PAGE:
Students ready to lead on climate change

Gareth Thomson is the former Executive Director of the Alberta Council for Environmental Education.  Terry Godwaldt is Director of Programming at the Centre for Global Education.

March 15, 2016

For the past two months, we’ve used virtual classroom technology to engage 4,000 Alberta students in thinking about how Alberta schools should show climate leadership. On March 16 they will share their thoughts with Premier Rachel Notley, who has made time to share perspectives and answer questions, addressing what one student recently called ‘the defining issue of our generation.’ 

If these students were cranky about the climate change issue we’ve handed them, who could blame them?  But they’re not. They are energized, because they feel they are being listened to.  And they want to get things done.  Now.

Here are seven reasons why we believe schools should show climate leadership, and support relevant student learning and action.

First — money. Next year will see a carbon levy in Alberta, so the right sort of education will help schools save money as students guide us toward a low carbon future. Schools should by all means pursue renewable energy (nothing says ‘we’re trying to make a difference’ like solar cells and windmills on top of a school) but when it comes to cost savings the low-hanging fruit is truly student-led energy efficiency, energy management, and energy conservation. 

Second, this should save money in Alberta homes, too.  Some readers will remember the recycling revolution, which saw conservation-crazed students pouring through the doorways of their homes, dropping their school bags, and issuing manifestos to bemused parents about the benefits of recycling.  It worked, too and the same could happen with energy conservation. We believe that, properly done, school-based energy efficiency and renewable energy education would also come home to roost.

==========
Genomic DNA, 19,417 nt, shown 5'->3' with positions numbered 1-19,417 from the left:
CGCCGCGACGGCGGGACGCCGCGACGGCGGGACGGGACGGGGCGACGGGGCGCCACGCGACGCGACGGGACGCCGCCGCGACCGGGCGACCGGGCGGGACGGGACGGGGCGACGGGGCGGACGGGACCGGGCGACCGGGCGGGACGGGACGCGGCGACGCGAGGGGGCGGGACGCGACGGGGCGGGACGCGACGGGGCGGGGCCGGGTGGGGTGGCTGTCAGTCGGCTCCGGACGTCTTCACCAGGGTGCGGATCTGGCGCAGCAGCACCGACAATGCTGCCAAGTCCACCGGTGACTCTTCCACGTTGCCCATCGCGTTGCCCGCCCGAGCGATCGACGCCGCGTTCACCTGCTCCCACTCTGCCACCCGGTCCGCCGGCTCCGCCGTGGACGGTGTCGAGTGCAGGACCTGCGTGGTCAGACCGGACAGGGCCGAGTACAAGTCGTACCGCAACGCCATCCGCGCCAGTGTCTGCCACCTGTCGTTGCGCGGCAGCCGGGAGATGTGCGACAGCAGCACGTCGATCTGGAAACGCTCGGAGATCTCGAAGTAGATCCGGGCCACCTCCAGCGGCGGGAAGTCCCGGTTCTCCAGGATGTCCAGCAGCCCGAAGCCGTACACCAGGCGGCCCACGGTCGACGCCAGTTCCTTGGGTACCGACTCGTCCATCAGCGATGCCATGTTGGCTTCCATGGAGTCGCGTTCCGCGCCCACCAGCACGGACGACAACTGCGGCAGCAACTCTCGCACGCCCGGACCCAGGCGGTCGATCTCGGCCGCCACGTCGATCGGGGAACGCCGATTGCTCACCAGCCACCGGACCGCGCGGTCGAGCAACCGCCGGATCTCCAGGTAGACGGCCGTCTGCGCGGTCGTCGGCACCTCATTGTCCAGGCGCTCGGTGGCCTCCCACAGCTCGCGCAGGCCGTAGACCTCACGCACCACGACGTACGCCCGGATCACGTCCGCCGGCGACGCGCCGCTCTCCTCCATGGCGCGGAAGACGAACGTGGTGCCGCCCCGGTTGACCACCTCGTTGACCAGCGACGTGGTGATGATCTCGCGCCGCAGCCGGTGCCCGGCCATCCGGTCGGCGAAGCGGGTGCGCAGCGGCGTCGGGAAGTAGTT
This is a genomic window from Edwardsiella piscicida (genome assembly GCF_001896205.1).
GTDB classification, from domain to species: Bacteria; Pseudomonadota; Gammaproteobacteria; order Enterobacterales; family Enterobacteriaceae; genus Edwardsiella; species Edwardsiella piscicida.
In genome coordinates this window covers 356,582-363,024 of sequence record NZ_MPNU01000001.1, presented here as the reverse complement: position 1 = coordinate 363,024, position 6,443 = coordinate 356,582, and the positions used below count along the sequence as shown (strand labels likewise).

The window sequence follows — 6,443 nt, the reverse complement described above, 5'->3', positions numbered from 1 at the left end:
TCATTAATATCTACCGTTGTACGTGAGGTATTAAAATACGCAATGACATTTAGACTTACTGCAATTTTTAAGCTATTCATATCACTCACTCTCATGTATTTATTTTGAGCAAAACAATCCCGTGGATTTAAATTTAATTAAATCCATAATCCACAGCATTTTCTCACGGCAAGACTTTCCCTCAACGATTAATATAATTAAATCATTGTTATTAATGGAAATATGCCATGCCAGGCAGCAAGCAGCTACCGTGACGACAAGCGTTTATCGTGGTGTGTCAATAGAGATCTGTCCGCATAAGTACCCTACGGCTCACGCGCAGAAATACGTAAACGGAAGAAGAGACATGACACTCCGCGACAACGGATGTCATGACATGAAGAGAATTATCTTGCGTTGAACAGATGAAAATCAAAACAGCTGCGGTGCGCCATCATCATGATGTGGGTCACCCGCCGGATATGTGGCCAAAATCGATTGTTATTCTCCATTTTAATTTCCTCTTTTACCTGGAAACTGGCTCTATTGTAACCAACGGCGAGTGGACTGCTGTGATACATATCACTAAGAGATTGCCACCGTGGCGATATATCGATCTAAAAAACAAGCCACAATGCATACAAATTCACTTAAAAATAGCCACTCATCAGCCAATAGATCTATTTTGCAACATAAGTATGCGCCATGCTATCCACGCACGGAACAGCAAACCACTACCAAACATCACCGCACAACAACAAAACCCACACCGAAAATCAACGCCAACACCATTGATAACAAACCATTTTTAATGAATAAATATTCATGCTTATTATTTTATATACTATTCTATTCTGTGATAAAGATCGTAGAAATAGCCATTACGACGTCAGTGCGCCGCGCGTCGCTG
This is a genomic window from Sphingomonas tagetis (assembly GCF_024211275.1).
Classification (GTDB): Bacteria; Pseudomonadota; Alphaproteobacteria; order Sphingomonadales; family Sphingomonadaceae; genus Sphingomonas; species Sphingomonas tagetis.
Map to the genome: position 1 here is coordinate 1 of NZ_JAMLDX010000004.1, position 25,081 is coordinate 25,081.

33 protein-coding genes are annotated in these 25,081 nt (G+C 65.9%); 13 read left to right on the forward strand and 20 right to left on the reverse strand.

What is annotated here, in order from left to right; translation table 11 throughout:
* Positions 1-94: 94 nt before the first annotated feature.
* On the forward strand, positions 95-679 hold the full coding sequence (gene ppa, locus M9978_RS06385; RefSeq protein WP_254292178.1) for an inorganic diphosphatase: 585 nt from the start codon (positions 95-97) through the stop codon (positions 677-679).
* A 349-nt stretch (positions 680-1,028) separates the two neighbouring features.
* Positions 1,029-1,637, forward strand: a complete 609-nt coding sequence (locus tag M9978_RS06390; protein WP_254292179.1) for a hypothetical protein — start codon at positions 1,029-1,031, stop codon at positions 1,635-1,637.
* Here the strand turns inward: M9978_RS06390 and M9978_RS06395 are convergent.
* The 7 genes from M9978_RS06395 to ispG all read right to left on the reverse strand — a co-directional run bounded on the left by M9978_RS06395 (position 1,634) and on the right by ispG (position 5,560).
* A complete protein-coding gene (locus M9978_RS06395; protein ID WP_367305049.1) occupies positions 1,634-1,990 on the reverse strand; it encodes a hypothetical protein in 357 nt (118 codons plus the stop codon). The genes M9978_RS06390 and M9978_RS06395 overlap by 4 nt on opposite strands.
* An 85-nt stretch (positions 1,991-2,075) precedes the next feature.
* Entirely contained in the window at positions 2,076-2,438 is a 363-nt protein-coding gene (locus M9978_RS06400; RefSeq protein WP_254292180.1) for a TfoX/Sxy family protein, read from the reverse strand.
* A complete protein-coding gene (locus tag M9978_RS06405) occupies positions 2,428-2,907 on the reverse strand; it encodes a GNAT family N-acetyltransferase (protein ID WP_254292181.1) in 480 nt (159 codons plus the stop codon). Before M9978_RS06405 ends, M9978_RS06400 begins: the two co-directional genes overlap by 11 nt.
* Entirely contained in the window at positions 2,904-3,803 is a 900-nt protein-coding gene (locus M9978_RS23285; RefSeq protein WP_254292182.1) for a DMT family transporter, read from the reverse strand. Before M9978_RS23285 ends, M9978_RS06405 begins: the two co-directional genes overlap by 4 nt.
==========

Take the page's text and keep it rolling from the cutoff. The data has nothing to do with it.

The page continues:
Third reason: Kids deserve to feel hope. Considered from the depths of our armchairs, climate change is deeply scary for most sentient adults. Can we please not scare our kids? The solution is simple: rather than ‘paralysis by analysis’ and the accompanying despair, help them do stuff.  In our work with tens of thousands of students, we’ve noticed that the ones who are actually doing something to help the environment are always the ones who are most hopeful about the future.  ‘Hope is a verb with its sleeves rolled up,’ as David Orr likes to say.

All that action makes students more accomplished, which leads us effortlessly to reason number four: workplace skills. We all sense a new, greener economy galloping toward us, and these students want to be ready for it. From tinkering with energy efficient gizmos, to researching best practices, to developing business plans and pitching school board officials on new ways of doing business — these all help prepare students for the future.

Our fifth reason is that reducing greenhouse gas emissions on a planet that is heating up is, quite simply, the right thing to do. 

Reason six is that help is at hand: This is Alberta, and the community is ready to support climate leadership by teachers and students. The database at the Alberta Council for Environmental Education shows more than 70 organizations that deliver over 500 environmental, energy, or climate change education programs, over 10 organizations with award or incentive programs for students, more than 10 corporations and foundations that offer relevant grants — the list goes on.

Lastly, reason number seven: the proposed new K-12 curriculum, with its emphasis on student competencies and project-based and ‘inquiry’ learning, is a perfect vehicle for Climate Leadership in schools.  We hope and believe that the Premier and Education Minister are poised for action on this front, and can almost imagine her saying to Education Minister David Eggen: ‘Make it so, number 1 …’